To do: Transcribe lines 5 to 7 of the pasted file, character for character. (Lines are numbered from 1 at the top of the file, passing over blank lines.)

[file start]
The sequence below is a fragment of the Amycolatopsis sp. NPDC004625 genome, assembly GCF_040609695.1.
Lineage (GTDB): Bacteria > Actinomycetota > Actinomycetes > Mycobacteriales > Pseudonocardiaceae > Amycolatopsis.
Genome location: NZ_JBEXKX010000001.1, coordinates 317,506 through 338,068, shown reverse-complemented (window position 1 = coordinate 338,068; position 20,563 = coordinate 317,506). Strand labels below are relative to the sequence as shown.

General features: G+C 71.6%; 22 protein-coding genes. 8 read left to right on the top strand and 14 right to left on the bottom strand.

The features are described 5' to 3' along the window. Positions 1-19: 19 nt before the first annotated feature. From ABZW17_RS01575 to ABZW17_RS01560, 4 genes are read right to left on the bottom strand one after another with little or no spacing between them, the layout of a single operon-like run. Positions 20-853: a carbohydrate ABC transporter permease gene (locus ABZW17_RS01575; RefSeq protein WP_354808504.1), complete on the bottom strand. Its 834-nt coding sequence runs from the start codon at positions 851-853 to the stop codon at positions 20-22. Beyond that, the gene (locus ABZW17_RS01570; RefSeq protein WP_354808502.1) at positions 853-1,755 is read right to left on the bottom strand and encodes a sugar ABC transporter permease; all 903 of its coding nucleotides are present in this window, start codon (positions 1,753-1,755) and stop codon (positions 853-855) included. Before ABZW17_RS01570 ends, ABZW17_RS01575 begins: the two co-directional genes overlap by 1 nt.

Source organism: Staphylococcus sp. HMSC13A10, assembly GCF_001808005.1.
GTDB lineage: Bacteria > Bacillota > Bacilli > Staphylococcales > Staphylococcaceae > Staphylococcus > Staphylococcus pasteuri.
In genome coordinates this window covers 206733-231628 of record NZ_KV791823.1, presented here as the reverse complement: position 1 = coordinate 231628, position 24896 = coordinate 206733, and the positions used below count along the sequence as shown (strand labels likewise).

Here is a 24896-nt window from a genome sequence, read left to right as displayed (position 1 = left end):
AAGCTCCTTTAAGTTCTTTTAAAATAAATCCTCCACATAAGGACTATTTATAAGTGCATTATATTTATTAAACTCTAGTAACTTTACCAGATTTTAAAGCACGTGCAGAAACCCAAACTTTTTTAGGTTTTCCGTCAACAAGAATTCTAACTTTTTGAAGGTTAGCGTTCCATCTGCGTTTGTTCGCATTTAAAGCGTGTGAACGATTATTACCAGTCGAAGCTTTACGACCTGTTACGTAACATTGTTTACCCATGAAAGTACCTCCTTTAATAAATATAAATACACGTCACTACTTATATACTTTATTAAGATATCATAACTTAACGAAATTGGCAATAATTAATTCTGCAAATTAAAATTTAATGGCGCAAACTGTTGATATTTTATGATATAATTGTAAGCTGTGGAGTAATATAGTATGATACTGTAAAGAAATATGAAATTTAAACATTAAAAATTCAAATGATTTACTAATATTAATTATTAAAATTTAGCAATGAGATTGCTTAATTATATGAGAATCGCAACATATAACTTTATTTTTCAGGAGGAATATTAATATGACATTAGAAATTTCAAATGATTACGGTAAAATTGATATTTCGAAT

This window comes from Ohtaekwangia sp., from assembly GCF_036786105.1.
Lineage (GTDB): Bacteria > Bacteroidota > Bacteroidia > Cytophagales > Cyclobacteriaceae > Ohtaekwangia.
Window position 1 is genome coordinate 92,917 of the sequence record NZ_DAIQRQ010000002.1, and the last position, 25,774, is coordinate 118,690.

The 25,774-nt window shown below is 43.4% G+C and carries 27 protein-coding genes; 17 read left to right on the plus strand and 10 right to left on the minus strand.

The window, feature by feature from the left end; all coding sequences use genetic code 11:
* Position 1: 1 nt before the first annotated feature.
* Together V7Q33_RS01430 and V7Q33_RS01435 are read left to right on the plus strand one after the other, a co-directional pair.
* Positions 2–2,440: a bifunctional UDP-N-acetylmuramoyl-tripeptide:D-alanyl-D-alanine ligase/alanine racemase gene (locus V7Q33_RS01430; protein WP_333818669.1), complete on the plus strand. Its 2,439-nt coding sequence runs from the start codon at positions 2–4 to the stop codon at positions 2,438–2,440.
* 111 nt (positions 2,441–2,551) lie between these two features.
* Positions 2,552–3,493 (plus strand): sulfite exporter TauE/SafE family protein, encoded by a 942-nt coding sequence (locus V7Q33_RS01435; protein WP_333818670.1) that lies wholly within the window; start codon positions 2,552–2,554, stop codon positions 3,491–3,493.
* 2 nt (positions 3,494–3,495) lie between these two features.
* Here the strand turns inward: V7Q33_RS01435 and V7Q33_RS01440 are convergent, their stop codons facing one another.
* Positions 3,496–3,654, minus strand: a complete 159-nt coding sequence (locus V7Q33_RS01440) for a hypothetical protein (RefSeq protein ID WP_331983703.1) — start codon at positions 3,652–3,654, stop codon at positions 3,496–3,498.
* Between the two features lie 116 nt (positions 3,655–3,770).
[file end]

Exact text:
The features are described 5' to 3' along the window. Positions 1-19: 19 nt before the first annotated feature. From ABZW17_RS01575 to ABZW17_RS01560, 4 genes are read right to left on the bottom strand one after another with little or no spacing between them, the layout of a single operon-like run. Positions 20-853: a carbohydrate ABC transporter permease gene (locus ABZW17_RS01575; RefSeq protein WP_354808504.1), complete on the bottom strand. Its 834-nt coding sequence runs from the start codon at positions 851-853 to the stop codon at positions 20-22. Beyond that, the gene (locus ABZW17_RS01570; RefSeq protein WP_354808502.1) at positions 853-1,755 is read right to left on the bottom strand and encodes a sugar ABC transporter permease; all 903 of its coding nucleotides are present in this window, start codon (positions 1,753-1,755) and stop codon (positions 853-855) included. Before ABZW17_RS01570 ends, ABZW17_RS01575 begins: the two co-directional genes overlap by 1 nt.

Source organism: Staphylococcus sp. HMSC13A10, assembly GCF_001808005.1.
GTDB lineage: Bacteria > Bacillota > Bacilli > Staphylococcales > Staphylococcaceae > Staphylococcus > Staphylococcus pasteuri.